Santos target of another watchdog complaint alleging misuse of campaign funds

The complaint alleges Santos used funds to pay for business, private expenses.

January 13, 2023, 5:30 PM

Another watchdog group has filed a complaint against Rep. George Santos, alleging the embattled congressman misused his campaign finances, received excessive donations and failed to file disclosure reports on time.

Accountable.US, a progressive watchdog group, filed the complaint Friday asking the Federal Election Commission to investigate.

While Santos has been under the microscope for lying about parts of his background, the complaint adds to the growing legal questions about his campaign's finances.

“Our complaint uncovers evidence that George Santos likely broke campaign finance laws by illegally using campaign funds on personal expenses and his business, and by accepting thousands in funds that exceed legal campaign limits,” Kyle Herrig, the president of Accountable.US, told ABC News in a statement. “The rule of law is crucial in all democracies, and the FEC has an obligation to hold him accountable -- Speaker McCarthy and his MAGA majority certainly won’t."

The watchdog alleges that Santos's campaign received more than $113,000 from 36 individuals, appearing to exceed the $2,900 limit per election contribution from individual donors.

It also alleges Santos used his campaign funds to pay for expenses related to his business and private life, including rent at a Long Island residence and flights to Florida.

"The complaint contains details on a potential violation that has gone unnoticed up to this point," the group said in a press release. "The Santos campaign paid for flights and hotel rooms less than two miles away from the Florida address of his personal business, the Devolder Organization just weeks after the business was founded, suggesting that funds could've been illegally used to pay for his personal business expenses."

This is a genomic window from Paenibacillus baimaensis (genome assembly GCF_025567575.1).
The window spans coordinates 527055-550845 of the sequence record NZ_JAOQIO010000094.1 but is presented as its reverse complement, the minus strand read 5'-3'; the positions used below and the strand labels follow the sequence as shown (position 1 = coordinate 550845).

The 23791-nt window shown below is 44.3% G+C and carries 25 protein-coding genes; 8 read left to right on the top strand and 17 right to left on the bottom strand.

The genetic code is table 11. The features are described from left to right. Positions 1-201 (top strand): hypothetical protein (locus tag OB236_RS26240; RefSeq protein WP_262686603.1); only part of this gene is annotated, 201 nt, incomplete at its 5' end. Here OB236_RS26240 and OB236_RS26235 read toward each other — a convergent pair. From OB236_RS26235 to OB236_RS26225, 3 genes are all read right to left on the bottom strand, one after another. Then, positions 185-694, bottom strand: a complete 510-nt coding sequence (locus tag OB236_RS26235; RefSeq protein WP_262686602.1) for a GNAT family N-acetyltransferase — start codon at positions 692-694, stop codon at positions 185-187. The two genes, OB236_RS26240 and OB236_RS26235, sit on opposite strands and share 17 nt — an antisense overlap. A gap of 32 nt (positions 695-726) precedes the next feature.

Rep. George Santos (R-NY) leaves the Capitol on Jan. 12, 2023 in Washington, DC.
Win Mcnamee/Getty Images

A different watchdog, the Campaign Legal Center, on Monday urged the FEC to investigate possible violations of federal campaign finance laws by Santos. The group alleged Santos concealed the true sources of campaign donations, misrepresented his campaign's spending and illegally used campaign money for personal use.

The next day, two New York Democrats also filed a complaint with the House Ethics Committee requesting the panel investigate Santos' financial disclosures.

The two Democratic congressmen, Reps. Dan Goldman and Ritchie Torres, raised questions about how Santos donated $705,000 to his campaign this cycle when his reported salary in 2020 was $55,000.

Santos maintained he'd done nothing unethical when responding to the complaint filed by his Democratic counterparts.

He has not publicly addressed the latest filing from Accountable.US. Santos' office did not immediately respond to a request for comment.

The controversies surrounding Santos have resulted in a growing number of Republicans calling for his resignation.

Rep. George Santos (R-NY) watches proceedings during the fourth day of elections for Speaker of the House at the Capitol Building on Jan. 06, 2023 in Washington, DC.
Anna Moneymaker/Getty Images

There are now seven House Republicans saying Santos should step down: Reps. Anthony D'Esposito, Nick Langworthy, Brian Williams, Nick LaLota, Mike Lawler, Nancy Mace and Max Miller.

Five of those members are part of the New York delegation: D'Esposito, Langworthy, Williams, LaLota and Lawler.

Republican leadership, however, has not called for Santos to resign. House Speaker Kevn McCarthy has called Santos a member of the GOP conference and said he can serve unless it's proven by one of the investigations that there's been wrongdoing.

Santos himself remained defiant on Thursday, telling ABC News that all voters who supported him in the last election would have to ask for him to resign. He later told fellow GOP Rep. Matt Gaetz on a podcast that he would let the voters decide in two years whether he should remain in office.

-ABC News' Lauren Peller, Lalee Ibssa and Will Steakin contributed to this report.

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